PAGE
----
Maryland is opening COVID-19 vaccines to more people in the next two weeks. However, it will take many more weeks for the vaccine to be available to the average resident.
Effective Monday, Maryland will enter Phase 1B of its vaccine distribution plan. Anyone 75 and older will be able to get the vaccine, as will anyone in assisted living or group home settings. The vaccine will also be made available to teachers, school staff and child care providers.
Join BJL on WhatsApp Status: Click here to Join BJL status for engagements, births, deals, levayos, events & more
Join BJL on WhatsApp Groups: Click here to Join an official BJL WhatsApp group for breaking news as it happens
The following Monday, Jan. 25, Maryland will enter Phase 1C. That phase includes Marylanders 65 to 74 years old and workers in additional critical sectors like grocery, transit and agriculture.
However, Hogan warned that Maryland has received just 4.5% of the 12 million vaccines which would be needed to inoculate all Marylanders old enough to receive it. Both vaccines currently approved for use require two doses.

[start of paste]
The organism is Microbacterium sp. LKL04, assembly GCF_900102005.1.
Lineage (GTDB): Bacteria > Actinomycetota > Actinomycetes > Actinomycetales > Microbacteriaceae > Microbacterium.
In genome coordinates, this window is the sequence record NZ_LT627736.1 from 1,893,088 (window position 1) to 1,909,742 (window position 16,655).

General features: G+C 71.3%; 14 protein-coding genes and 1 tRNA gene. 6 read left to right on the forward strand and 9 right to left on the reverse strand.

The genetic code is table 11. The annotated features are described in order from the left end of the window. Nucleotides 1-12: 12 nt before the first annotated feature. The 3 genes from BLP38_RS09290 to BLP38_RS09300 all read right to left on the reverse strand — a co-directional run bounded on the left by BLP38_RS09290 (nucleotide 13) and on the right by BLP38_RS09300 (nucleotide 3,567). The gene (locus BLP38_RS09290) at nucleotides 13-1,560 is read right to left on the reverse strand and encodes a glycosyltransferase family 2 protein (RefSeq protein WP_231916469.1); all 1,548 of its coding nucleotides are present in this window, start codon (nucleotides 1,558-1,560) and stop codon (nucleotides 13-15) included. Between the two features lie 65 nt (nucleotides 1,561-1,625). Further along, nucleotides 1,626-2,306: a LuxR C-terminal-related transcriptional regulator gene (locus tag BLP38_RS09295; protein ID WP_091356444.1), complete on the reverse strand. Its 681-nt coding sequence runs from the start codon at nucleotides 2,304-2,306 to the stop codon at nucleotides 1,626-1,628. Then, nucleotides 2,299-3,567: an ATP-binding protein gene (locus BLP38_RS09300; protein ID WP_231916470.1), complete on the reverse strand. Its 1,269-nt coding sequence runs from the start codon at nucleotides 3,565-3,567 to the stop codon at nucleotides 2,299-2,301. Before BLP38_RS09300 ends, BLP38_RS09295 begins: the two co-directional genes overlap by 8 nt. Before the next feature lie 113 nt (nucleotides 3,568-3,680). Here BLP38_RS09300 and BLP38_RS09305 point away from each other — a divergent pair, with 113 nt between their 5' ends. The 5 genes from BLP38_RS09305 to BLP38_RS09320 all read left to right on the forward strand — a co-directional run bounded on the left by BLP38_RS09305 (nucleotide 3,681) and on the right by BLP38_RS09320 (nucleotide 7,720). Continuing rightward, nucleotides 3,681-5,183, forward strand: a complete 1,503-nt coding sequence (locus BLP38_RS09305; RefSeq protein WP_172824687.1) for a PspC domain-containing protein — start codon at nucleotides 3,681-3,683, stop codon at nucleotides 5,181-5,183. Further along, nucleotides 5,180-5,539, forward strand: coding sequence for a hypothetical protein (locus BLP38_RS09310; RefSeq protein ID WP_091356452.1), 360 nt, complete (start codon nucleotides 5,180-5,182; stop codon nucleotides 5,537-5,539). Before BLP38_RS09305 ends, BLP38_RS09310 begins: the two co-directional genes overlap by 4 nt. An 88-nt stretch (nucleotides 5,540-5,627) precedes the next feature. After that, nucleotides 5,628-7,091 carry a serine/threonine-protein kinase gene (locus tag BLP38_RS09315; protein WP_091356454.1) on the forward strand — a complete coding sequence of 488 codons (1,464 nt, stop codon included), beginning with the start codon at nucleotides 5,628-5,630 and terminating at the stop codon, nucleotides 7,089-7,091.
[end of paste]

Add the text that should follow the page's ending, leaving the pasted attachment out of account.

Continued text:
"This is going to take a long time, a great deal of patience and a lot more vaccines," Hogan said.
Hogan also warned of the vaccine's use outstripping the daily 10,000-dose supply from the federal government. Hogan said he has relayed his concerns to federal officials and members of President-elect Joe Biden's transition team.
"When the state begins to receive higher allocations from the federal government, we will then be able to rapidly expand this program," Hogan said.
Starting Monday, hospitals and health departments are directed to open vaccination clinics focused on the elderly. Appointments are required and may be made online. Those who know someone who will be eligible for a vaccine are encouraged to help them sign up. Residents in nursing homes or other congregate care will get vaccinated on-site by clinicians from CVS or Walgreens and do not need to make an appointment.
Maryland National Guard members are assisting local vaccination efforts in Prince George's and Charles counties and the state has mobilized 750 volunteers to help administer the shots. A new state health order allows out-of-state practitioners to administer the shots.